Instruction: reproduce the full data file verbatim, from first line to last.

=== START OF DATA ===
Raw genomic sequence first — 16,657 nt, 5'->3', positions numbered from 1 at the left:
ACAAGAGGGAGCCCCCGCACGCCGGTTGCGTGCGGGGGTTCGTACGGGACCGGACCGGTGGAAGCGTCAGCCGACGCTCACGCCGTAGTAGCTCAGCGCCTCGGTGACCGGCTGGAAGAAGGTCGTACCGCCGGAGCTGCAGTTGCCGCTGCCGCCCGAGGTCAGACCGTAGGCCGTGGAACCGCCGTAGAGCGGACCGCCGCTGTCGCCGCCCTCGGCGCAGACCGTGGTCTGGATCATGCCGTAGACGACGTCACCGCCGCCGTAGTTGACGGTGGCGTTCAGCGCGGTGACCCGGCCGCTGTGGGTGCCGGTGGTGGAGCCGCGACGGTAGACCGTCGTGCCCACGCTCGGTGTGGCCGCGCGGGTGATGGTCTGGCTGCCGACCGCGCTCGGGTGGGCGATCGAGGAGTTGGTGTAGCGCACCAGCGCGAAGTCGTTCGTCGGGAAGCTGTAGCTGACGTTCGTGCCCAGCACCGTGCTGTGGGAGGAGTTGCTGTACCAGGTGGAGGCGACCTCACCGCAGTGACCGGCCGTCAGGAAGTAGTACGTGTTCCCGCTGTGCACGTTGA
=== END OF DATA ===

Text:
Raw genomic sequence first — 16,657 nt, 5'->3', positions numbered from 1 at the left:
ACAAGAGGGAGCCCCCGCACGCCGGTTGCGTGCGGGGGTTCGTACGGGACCGGACCGGTGGAAGCGTCAGCCGACGCTCACGCCGTAGTAGCTCAGCGCCTCGGTGACCGGCTGGAAGAAGGTCGTACCGCCGGAGCTGCAGTTGCCGCTGCCGCCCGAGGTCAGACCGTAGGCCGTGGAACCGCCGTAGAGCGGACCGCCGCTGTCGCCGCCCTCGGCGCAGACCGTGGTCTGGATCATGCCGTAGACGACGTCACCGCCGCCGTAGTTGACGGTGGCGTTCAGCGCGGTGACCCGGCCGCTGTGGGTGCCGGTGGTGGAGCCGCGACGGTAGACCGTCGTGCCCACGCTCGGTGTGGCCGCGCGGGTGATGGTCTGGCTGCCGACCGCGCTCGGGTGGGCGATCGAGGAGTTGGTGTAGCGCACCAGCGCGAAGTCGTTCGTCGGGAAGCTGTAGCTGACGTTCGTGCCCAGCACCGTGCTGTGGGAGGAGTTGCTGTACCAGGTGGAGGCGACCTCACCGCAGTGACCGGCCGTCAGGAAGTAGTACGTGTTCCCGCTGTGCACGTTGA